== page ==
CA ANZ prepares accounting industry for disruption
FYI, this story is more than a year old
Chartered Accountants Australia and New Zealand (CA ANZ) has called on some of Australasia’s notable innovation communities to help future-proof the accounting industry, and prepare it for disruption that lies ahead.
CA ANZ will align with communities including The Icehouse (New Zealand), Fishburners (Australia) and Stone & Chalk (Australia) to make its vision a reality, the company announced this week.
CA ANZ CEO Rick Ellis says that in order to keep accounting at the forefront of diversity and disruption, it’s vital that the industry keeps pace.
This was clear when the company conducted a Strategic Review that involved 100 member workshops. It confirmed that the profession is changing rapidly.
“Members, particularly in public practice, yearn for connections with new solutions, technologies and insights to be able to shape the services they offer,” says Ellis.
“One source of this disruption is within innovation communities - they are evolving business models, creating new markets and driving operating efficiencies.”
CA ANZ provides a community called CA Catalyst, which is a hub for Chartered Accountants, innovation communities, and technology providers. They can use the hub to create opportunities for collaboration that can benefit everyone involved.
“This includes immersions within innovation communities, access to training, toolkits and guides for disruption-readiness, and exposure to practical solutions,” says Ellis.
“CA Catalyst is an opportunity for Chartered Accountants to get on the leading edge of the future of accounting, build personal and organisational capabilities, explore new markets and services, and leverage innovation to provide greater value for themselves, their clients and their communities.”
Opportunities include immersions within innovation communities alongside start-ups, access to training, toolkits and guides for disruption-readiness, and exposure to practical solutions to address members' key needs.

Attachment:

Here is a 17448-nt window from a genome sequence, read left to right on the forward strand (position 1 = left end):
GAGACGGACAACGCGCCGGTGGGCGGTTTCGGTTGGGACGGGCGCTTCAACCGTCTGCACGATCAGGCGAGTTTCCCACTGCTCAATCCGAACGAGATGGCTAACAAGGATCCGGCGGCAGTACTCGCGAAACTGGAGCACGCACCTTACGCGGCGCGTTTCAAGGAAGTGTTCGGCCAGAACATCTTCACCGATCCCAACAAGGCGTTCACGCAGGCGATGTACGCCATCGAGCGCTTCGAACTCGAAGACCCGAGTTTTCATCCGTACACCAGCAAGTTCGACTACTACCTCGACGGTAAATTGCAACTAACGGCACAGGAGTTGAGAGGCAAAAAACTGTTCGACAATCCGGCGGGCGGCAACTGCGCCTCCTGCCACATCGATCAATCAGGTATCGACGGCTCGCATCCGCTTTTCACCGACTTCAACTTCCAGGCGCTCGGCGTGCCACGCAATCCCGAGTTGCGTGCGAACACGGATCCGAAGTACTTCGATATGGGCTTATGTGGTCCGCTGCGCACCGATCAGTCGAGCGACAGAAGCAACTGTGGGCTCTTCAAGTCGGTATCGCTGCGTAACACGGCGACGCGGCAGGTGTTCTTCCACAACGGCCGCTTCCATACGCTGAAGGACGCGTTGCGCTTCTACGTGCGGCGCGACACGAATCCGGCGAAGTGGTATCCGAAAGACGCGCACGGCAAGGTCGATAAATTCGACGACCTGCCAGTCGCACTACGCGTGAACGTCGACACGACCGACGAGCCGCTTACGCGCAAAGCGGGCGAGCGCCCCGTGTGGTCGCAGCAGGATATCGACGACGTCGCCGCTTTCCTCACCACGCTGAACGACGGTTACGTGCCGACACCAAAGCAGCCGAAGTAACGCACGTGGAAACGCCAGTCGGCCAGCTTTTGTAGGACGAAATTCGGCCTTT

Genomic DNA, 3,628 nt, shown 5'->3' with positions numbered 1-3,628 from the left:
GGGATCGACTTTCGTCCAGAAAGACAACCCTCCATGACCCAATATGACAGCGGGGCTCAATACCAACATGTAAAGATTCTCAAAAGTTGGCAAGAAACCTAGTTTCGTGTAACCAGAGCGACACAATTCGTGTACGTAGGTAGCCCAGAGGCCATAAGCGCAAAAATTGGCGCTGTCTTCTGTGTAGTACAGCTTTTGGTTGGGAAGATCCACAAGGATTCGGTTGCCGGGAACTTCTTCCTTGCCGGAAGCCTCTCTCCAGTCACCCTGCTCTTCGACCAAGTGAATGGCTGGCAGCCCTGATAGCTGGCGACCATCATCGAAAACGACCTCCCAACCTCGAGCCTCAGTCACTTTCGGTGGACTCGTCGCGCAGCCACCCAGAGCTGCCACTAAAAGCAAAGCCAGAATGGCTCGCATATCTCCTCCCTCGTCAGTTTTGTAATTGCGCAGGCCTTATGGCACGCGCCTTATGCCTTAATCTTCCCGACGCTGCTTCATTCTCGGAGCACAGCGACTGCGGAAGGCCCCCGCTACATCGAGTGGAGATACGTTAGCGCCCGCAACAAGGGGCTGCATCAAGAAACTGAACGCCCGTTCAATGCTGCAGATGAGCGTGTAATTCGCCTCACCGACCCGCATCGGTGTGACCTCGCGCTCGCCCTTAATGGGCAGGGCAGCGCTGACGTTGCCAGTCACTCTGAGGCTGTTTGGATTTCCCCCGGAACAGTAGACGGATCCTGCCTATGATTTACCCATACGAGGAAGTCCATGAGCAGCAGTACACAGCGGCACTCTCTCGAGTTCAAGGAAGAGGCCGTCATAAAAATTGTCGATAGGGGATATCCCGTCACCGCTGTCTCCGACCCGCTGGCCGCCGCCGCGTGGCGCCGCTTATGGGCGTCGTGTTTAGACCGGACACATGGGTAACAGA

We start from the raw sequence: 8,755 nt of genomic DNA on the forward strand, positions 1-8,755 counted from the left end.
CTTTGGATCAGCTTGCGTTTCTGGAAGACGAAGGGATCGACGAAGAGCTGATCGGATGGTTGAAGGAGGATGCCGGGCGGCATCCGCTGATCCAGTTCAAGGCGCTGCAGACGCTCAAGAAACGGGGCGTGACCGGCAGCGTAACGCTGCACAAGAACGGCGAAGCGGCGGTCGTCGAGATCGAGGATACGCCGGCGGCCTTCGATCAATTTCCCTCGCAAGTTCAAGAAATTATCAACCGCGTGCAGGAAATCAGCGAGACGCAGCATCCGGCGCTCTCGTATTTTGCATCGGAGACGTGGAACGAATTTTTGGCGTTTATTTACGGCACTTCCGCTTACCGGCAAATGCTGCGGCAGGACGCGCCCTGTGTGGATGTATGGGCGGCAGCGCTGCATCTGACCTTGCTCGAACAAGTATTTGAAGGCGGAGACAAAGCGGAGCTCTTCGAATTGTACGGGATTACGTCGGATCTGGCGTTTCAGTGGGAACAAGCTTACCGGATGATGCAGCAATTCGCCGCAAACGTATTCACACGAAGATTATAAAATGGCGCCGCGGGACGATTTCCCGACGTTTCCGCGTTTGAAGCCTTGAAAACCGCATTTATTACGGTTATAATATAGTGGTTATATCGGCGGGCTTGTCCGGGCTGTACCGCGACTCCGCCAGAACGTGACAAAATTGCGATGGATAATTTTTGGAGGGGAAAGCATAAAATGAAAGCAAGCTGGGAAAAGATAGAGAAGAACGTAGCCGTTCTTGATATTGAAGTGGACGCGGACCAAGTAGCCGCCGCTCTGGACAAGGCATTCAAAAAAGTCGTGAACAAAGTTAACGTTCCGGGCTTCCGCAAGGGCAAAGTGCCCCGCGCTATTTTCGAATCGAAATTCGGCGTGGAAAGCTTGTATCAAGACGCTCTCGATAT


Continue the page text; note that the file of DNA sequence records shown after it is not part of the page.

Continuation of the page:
The Icehouse CEO Andy Hamilton adds that The Icehouse is built on an ecosystem of founders, business owners, leaders, advisors, and investors who want to help make business for good in New Zealand.
“Our partnership with Chartered Accountants Australia and New Zealand is really about surrounding founders and business owners with quality people who can shine the light around the options they can take to reach their potential,” Hamilton says.
“There will be a series of activities that give members more tools to have better quality conversations while we also learn together because I think the reality is this new age of helping SMEs with new technology, new adoption, new processes – that’s a team game that we need to do together.”
Another innovation community is Fishburners, a not-for-profit in Australia that nurtures high-impact, scalable startups.
Fishburners CEO Pandora Shelley says that the partnership offers learning opportunities for both CA ANZ and Fishburners. It will also generate benefits to expanding startups.
“Much of the conversation in the startup world is focused around securing a funding outcome. Yet, understanding when to take on external funding and how to apply that funding efficiently is equally important - with many of our most successful startups boot-strapping for a significant period in the early stages,” says Shelley.
“Many startups, particularly at early stage, don’t have the resources to take on a senior CFO who can provide this kind of advice. Through this partnership, start-ups can have access to accounting and financial expertise, assisting them to make confident and accurate decisions about their growth.”
Stone & Chalk is an Australian fintech innovation hub that works with 26 corporate partners to build internal innovation capability.
CEO Alex Scandurra says the partnership is not just beneficial to local firms, but to the regions and beyond.
“The CA ANZ membership base is a group of people that are sophisticated in financial services, have incredible expertise themselves as individuals and have deep networks in terms of their professional careers,” says Scandurra.
“It is really important for Chartered Accountants to understand how they can adopt and use the latest technology to do what they do even better.”